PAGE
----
The Healthy Populations Institute (HPI) is a multi-faculty research institute at Dalhousie University that aims to improve population health and health equity in Atlantic Canada and beyond by understanding and influencing the complex conditions that affect the health of communities.
We can achieve our population health goals by focusing on reducing health inequities.
Check out our HPI welcome video to learn more about what we do.
New and Noteworthy:
42 snapshot reports providing socio-economic profile on communities throughout NS now available on cancer care website
The Healthy Populations Institute (HPI) at Dalhousie has been supporting this initiative for over a year, working with a research team at the Cancer Care Program, led by Dr. Nathalie Saint-Jacques. The snapshots are the first knowledge products released from a study aiming to profile community-level cancer risk and how it relates to the social and material conditions in which people live. The shift to knowledge translation efforts is the basis of HPI’s five year strategic plan.
The information provided in these snapshots is key to informing the development of an effective, equitable and sustainable cancer prevention strategy. It will also inform the Cancer Care Program, the larger heath system including chronic disease partners, government and communities as we work together to improve the health of all Nova Scotians. More information is provided below.
Check out the snapshots here.
The first International Black Health Conference will be taking place in Halifax, Oct. 6-8 2022.
The conference is co-hosted by the Healthy Populations Institute in partnership with the McMaster University HOPE Chair in Peace and Health, Dr. Ingrid Waldron, the Health Association of African Canadians, and the Nova Scotia Decade for People of African Descent. The first of its kind, this conference will bring together an international audience of academics, health providers, decision makers and community members to discuss best practices for the improvement of the health outcomes of people of African descent in Canada and globally.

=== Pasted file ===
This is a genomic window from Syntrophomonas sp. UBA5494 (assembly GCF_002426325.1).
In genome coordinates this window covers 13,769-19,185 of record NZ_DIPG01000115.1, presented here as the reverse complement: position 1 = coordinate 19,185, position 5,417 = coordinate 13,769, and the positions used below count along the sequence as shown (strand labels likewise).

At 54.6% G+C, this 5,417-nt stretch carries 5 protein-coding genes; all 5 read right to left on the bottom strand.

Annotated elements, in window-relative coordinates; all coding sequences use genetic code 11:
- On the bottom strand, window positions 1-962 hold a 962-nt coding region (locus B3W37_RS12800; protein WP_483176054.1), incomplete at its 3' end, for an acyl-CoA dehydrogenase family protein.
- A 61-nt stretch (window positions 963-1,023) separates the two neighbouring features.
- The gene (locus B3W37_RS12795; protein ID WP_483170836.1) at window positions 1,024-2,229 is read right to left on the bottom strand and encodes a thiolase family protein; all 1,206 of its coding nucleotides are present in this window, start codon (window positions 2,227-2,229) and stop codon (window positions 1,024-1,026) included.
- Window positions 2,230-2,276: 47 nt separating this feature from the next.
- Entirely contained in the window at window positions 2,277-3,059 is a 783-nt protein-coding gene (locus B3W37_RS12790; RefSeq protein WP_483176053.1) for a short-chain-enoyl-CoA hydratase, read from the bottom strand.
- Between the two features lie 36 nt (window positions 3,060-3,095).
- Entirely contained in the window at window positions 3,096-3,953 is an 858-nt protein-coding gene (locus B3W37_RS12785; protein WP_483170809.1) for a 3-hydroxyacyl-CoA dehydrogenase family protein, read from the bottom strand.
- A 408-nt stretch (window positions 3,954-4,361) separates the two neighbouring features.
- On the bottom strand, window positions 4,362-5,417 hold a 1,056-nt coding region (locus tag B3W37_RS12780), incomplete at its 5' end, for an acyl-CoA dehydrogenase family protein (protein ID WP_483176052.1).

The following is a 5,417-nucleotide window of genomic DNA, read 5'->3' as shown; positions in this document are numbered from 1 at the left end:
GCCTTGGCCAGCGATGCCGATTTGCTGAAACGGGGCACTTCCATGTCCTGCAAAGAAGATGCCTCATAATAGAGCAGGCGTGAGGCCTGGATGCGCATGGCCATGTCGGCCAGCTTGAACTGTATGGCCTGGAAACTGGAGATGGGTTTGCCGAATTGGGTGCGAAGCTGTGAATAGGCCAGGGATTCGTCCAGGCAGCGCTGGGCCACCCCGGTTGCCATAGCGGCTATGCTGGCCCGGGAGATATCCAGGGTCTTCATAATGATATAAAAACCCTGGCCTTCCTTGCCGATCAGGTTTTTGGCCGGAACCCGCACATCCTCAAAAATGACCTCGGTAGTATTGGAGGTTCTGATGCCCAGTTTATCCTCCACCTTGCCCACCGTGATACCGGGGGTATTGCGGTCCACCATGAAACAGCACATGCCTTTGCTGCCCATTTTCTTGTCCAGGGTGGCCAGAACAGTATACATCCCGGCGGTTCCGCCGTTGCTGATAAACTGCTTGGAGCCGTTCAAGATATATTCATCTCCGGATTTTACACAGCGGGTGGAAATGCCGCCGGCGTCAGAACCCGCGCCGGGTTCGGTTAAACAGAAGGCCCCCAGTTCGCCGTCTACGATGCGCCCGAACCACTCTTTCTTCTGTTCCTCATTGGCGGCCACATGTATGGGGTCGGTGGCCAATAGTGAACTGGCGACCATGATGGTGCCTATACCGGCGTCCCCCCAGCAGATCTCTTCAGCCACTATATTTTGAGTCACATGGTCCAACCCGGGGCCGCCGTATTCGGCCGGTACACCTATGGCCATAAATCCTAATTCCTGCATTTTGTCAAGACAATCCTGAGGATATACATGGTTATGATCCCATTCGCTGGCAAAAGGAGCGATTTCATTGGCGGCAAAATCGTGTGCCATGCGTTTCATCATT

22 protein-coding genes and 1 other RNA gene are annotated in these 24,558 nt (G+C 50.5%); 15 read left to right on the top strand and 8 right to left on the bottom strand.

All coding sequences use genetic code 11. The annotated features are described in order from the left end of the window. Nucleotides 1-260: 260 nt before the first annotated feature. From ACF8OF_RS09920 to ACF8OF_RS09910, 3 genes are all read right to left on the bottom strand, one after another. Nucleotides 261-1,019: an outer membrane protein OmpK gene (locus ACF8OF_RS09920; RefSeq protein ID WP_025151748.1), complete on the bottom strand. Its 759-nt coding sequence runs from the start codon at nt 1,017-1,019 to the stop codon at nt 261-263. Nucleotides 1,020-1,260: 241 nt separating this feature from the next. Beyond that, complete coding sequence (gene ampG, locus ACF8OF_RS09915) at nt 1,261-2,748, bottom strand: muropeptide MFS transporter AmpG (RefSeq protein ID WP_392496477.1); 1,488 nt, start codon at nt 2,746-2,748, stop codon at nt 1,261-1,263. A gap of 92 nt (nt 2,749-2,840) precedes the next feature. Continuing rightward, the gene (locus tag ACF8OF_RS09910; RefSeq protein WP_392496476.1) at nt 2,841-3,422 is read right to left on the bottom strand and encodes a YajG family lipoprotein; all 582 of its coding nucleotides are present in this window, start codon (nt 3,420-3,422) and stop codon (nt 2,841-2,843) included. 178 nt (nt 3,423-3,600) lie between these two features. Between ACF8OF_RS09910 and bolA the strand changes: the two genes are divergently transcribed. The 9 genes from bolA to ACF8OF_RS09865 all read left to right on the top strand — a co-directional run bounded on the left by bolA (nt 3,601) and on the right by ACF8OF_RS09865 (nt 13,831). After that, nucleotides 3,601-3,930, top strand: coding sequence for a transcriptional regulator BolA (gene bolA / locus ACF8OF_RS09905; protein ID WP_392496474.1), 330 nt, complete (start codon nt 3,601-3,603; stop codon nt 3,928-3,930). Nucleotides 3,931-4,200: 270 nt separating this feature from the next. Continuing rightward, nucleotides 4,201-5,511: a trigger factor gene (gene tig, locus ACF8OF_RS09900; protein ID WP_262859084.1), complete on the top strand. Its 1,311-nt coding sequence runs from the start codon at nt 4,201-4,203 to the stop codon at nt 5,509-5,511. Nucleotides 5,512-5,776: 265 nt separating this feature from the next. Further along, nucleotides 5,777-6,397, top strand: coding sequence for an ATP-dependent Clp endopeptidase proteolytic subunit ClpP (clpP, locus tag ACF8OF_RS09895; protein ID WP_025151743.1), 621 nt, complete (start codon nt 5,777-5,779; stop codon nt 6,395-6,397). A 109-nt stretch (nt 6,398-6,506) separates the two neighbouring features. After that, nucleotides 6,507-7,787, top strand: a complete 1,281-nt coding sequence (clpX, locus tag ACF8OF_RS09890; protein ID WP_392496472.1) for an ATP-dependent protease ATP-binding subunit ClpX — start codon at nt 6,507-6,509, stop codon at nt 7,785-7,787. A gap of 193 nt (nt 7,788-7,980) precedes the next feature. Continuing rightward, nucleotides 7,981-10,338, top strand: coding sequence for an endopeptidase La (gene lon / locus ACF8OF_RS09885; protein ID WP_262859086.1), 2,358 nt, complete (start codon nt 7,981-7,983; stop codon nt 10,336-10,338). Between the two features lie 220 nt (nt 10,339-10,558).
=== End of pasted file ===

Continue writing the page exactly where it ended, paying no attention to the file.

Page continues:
Check it out!
HPI Launches New Report
A new report on child and youth well-being in Nova Scotia, led by Dalhousie University’s Department of Pediatrics and the Healthy Populations Institute, is providing the first comprehensive snapshot of child and youth well-being in the province. The One Chance to Be a Child data profile represents the work of a multidisciplinary team of service providers, academics and community leaders across Nova Scotia, and is aligned with HPI’s flagship project “Designing Supportive Environments for Chronic Disease Prevention”.
Using data from national and provincial surveys, the data profile is based upon the Canadian Index of Child and Youth Well-being produced by UNICEF Canada, and uses a child rights lens that included the voices of young people in what matters to their health and well-being. The report has six key recommendations that address broad issues like racism, discrimination and poverty, with 12 specific actions, including investing in a system to collect and monitor key data about children, using child rights impact assessments when making key decisions and passing legislation to keep the issue of child poverty reduction on the agenda of future governments. Read the report here.